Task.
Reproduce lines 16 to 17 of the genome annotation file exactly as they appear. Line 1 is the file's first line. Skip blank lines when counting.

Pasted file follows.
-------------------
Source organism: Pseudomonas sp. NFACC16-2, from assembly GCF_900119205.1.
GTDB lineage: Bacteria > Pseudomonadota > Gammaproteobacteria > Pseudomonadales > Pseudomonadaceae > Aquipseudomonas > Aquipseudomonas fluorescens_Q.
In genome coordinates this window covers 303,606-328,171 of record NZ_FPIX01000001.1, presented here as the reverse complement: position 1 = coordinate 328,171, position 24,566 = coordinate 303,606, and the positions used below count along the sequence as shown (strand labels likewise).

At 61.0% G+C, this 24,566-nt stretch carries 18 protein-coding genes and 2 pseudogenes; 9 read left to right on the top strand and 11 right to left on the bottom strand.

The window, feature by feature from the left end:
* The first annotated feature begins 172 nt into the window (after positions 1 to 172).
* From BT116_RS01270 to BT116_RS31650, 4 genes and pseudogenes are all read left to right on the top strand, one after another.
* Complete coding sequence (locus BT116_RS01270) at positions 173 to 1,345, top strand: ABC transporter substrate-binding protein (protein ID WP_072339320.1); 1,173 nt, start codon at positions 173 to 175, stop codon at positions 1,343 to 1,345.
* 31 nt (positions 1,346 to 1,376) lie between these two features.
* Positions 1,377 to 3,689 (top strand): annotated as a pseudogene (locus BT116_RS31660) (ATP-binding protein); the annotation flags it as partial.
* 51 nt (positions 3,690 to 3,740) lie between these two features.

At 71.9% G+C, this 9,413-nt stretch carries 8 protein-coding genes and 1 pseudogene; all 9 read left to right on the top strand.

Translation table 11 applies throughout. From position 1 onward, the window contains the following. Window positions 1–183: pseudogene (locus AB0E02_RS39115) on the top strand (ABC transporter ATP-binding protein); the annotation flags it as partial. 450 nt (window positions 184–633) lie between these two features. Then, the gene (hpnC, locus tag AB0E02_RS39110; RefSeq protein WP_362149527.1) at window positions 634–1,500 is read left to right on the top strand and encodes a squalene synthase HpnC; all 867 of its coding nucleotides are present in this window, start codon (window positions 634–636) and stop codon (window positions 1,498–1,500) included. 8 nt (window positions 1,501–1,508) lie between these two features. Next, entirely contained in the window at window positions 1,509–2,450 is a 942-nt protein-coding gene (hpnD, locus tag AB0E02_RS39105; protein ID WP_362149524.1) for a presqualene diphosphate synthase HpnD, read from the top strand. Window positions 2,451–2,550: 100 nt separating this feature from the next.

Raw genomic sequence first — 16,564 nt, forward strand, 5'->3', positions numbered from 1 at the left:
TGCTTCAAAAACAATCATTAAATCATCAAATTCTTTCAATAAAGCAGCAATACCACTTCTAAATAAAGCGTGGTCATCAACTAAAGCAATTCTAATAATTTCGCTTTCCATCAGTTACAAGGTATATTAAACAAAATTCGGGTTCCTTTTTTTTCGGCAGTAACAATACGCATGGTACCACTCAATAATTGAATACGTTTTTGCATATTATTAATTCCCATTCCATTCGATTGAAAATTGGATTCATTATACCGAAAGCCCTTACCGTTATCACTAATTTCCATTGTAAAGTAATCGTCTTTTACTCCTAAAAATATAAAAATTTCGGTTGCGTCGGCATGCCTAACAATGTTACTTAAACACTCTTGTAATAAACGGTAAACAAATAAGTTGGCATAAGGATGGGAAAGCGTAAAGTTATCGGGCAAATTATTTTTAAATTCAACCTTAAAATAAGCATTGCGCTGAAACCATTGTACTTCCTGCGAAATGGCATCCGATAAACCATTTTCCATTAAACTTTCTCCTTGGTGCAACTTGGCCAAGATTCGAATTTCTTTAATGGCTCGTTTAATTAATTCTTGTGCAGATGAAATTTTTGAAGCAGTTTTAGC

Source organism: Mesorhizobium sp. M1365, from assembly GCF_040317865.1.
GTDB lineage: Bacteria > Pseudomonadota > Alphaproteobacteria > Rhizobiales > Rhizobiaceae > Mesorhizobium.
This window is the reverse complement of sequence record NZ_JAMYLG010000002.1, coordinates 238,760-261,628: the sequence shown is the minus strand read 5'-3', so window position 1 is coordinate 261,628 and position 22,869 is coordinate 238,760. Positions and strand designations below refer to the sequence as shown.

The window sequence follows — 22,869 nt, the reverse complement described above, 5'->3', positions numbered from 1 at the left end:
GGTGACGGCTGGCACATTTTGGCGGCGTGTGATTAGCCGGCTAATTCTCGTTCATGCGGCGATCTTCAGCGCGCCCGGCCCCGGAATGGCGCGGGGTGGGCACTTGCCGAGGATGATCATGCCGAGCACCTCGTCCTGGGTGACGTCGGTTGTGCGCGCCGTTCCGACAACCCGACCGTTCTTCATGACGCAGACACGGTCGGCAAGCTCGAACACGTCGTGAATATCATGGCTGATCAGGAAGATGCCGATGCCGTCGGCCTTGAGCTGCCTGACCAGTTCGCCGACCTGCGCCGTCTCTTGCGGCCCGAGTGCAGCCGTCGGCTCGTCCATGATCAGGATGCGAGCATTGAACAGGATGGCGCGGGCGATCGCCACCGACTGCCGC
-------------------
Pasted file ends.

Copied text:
Source organism: Mesorhizobium sp. M1365, from assembly GCF_040317865.1.
GTDB lineage: Bacteria > Pseudomonadota > Alphaproteobacteria > Rhizobiales > Rhizobiaceae > Mesorhizobium.